The Latin America and Caribbean region (LAC) seems to have turned the corner: after six years of slowdown, including two of recession, it is growing again. However, the years of economic stagnation have halted social progress, and the region needs to spur the economic recovery and find new engines of growth to reduce poverty and boost prosperity further.
The hardest-hit developing region during the global deceleration, LAC is expected to expand by 1.2% in 2017, followed by 2.1% in 2018. Argentina and Brazil are coming out of recession, Mexico will keep growing, and Central America and the Caribbean will grow faster. But the six years of slowdown had adverse effects on jobs and household incomes: inequality is no longer dropping, the growth of the middle class has slowed, and nearly 39% of Latin Americans remain vulnerable to falling back into poverty.
The region’s to-do list includes boosting investment, savings and exports and fostering private sector development. Countries need to address external and fiscal imbalances, strengthen regional economic integration to become more competitive globally, and avoid unduly sacrificing investment in the adjustment process. Current gaps in logistics and infrastructure are important obstacles for intra-regional trade; the average logistics costs are 3 to 4 times higher than OECD countries.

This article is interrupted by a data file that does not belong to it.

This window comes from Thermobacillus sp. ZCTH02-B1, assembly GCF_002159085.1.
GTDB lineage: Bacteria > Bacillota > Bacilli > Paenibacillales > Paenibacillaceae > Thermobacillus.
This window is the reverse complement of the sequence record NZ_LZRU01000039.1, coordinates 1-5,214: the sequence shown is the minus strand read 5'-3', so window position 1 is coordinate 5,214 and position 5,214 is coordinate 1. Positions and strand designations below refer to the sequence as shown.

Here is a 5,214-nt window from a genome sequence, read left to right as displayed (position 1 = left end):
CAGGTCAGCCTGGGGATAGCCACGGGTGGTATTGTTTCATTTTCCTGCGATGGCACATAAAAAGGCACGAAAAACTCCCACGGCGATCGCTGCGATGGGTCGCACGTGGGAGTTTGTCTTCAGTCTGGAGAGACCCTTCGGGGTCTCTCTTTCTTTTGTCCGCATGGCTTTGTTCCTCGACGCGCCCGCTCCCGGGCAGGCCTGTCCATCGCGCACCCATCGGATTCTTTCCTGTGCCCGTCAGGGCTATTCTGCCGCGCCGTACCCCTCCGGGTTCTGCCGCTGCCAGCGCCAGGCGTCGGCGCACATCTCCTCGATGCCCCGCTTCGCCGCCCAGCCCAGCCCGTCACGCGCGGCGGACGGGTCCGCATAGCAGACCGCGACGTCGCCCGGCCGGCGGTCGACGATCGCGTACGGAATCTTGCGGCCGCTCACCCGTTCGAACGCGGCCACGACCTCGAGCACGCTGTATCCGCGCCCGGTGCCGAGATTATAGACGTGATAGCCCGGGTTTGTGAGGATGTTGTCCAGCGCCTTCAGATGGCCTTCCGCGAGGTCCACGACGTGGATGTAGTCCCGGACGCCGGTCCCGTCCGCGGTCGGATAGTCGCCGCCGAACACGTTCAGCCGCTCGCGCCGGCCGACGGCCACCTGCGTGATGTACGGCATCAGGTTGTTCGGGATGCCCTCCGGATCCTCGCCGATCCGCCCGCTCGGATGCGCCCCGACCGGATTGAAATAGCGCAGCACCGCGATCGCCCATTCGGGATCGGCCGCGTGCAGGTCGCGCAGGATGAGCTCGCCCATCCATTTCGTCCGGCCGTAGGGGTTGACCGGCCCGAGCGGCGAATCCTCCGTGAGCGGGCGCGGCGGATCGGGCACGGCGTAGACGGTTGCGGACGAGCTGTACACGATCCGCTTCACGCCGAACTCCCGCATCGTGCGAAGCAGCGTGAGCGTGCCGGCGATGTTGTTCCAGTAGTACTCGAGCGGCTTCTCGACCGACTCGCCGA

LAC can’t lose sight of the need to build resilience to shocks –economic, natural, or social, including crime and violence – and encourage greater transparency and accountability. Shifting from a procyclical to countercyclical policy framework is necessary to ensure sustainable and equitable long-term growth, and many countries in LAC already made the shift in the last decade.
However, growth alone won’t be enough to continue recent social gains and the reduction of LAC’s persistent inequality. To do so, LAC needs to invest in people, particularly the poor. LAC continues to underperform in education: around one out of every three youth doesn’t finish high school. Investment in education quality will play an important role in allowing the poor to contribute to and benefit from future economic growth.
Last Updated: Oct 13, 2017